MUST BE MADE TO KNOW THAT A QUID PRO QUO IS INVOLVED
ON BOTH SIDES.

You have to firmly insist that the hostages be traded for the arms.

13

Phil 11.29.10 at 9:14 am

It’s a cable from Greeneland, surely…

Adjusting the blinds against the watery morning sun, the Deputy Consul sighed and attempted to ignore the headache gripping his temples. His thoughts turned momentarily to the bottle of whisky at the bottom of the filing cabinet, but (he ruefully conceded) that particular remedy had a habit of turning out worse than the disease. Best get it done.

“The Sylvanians are a proud people,” he wrote. (Was the cliche too obvious? Worse, had he used it before? Never mind, never mind, it’s not as if anybody reads these things. Onward.) “Formed by the glaring sun and the rocky soils of this land, so rightly called a land of contrasts” (no, that really is too much) “the Sylvanian demands much and yet expects little. These are haughty folk” (ye Gods) “and yet the experienced observer knows that they are ready to show remarkable flexibility where tangible gains are in prospect.”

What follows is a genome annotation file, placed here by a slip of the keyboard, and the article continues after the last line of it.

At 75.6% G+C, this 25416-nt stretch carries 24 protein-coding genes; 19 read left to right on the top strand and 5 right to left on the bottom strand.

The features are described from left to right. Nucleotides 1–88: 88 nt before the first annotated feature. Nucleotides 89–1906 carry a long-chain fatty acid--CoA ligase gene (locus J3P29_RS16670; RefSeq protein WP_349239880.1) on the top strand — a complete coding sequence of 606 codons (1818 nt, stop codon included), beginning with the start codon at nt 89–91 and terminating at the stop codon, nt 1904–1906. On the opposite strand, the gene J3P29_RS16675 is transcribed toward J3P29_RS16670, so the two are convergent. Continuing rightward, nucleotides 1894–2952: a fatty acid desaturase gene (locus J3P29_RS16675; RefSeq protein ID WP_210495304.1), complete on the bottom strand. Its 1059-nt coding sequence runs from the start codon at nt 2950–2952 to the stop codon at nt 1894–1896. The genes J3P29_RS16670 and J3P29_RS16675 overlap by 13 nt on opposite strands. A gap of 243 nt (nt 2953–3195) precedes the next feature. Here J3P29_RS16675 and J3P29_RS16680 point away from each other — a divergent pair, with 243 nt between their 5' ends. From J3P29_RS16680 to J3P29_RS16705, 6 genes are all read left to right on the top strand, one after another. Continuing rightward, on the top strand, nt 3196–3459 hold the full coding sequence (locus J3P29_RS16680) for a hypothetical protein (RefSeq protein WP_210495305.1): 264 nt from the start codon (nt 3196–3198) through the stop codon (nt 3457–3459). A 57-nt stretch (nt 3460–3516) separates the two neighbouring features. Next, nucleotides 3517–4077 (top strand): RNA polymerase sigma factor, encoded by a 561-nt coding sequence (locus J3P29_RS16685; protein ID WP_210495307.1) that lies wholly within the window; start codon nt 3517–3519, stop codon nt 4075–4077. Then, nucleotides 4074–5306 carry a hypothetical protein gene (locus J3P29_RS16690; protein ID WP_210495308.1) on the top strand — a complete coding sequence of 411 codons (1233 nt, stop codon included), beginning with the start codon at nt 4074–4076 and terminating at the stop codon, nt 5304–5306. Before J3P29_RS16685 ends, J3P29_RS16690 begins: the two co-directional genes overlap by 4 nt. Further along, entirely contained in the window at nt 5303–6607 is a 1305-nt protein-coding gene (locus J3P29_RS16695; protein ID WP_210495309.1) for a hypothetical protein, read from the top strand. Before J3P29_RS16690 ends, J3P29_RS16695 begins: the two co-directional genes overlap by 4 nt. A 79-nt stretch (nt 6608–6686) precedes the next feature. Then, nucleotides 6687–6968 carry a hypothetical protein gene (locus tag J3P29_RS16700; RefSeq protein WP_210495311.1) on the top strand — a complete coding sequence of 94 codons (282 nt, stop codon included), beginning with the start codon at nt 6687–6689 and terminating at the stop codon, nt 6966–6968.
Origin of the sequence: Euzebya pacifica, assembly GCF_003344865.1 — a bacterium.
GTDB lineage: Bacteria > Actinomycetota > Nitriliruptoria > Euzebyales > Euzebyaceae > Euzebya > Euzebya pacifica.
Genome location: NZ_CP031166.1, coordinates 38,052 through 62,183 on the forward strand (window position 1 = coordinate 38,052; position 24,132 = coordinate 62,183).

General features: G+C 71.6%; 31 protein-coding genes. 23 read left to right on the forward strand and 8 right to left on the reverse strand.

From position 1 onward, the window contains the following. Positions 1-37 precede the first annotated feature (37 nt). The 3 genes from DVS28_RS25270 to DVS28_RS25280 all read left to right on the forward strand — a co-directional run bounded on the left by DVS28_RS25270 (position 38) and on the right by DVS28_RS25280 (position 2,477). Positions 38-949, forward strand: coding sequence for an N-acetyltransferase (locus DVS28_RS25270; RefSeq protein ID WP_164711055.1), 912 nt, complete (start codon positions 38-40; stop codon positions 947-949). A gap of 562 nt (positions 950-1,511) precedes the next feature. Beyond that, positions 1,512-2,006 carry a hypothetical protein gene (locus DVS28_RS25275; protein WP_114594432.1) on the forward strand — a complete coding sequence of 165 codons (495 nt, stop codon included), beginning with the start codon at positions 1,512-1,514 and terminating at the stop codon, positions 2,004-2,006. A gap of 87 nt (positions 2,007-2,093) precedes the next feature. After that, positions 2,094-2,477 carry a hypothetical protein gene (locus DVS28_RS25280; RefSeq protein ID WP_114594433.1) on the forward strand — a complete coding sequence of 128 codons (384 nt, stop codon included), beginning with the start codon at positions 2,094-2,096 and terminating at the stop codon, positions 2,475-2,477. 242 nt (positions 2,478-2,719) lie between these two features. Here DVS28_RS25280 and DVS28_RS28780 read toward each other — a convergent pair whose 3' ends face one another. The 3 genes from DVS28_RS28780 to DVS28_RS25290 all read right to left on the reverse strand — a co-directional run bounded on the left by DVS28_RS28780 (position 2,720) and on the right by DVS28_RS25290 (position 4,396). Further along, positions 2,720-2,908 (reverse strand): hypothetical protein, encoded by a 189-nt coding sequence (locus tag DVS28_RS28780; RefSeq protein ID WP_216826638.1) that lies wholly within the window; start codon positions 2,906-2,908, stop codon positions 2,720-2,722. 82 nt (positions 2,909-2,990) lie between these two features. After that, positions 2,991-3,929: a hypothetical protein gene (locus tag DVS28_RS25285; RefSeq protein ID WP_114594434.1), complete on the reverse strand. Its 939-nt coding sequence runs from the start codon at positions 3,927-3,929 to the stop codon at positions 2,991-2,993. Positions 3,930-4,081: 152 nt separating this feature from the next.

And so on, and on. It wasn’t that hard once you got started. When he reached the bottom of the first sheet of foolscap (“but this ostentatious greed goes along with unostentatious generosity”) he paused and looked up at the clock. 10.30. At least, it was 10.30 local time, which would be… no, that didn’t help. Oh, never mind, there was plenty more paper to blacken and the headache hadn’t got any better. He got up and walked the three paces to the filing cabinet.

14

Chris Williams 11.29.10 at 9:58 am

“the ease with which our Platypus had qualifed.”

15

ajay 11.29.10 at 10:17 am

11: yes indeed.
It’s interesting that it was still house style to talk about Persians, given that Persia had been Iran for a good half-century or so by that time.

9: Not just any old thing is “worth knowing.” True things are worth knowing. Silly ethnic stereotypes? Not so much.

That rather assumes that the description in the cable isn’t accurate. Is it?

16

bjk 11.29.10 at 2:15 pm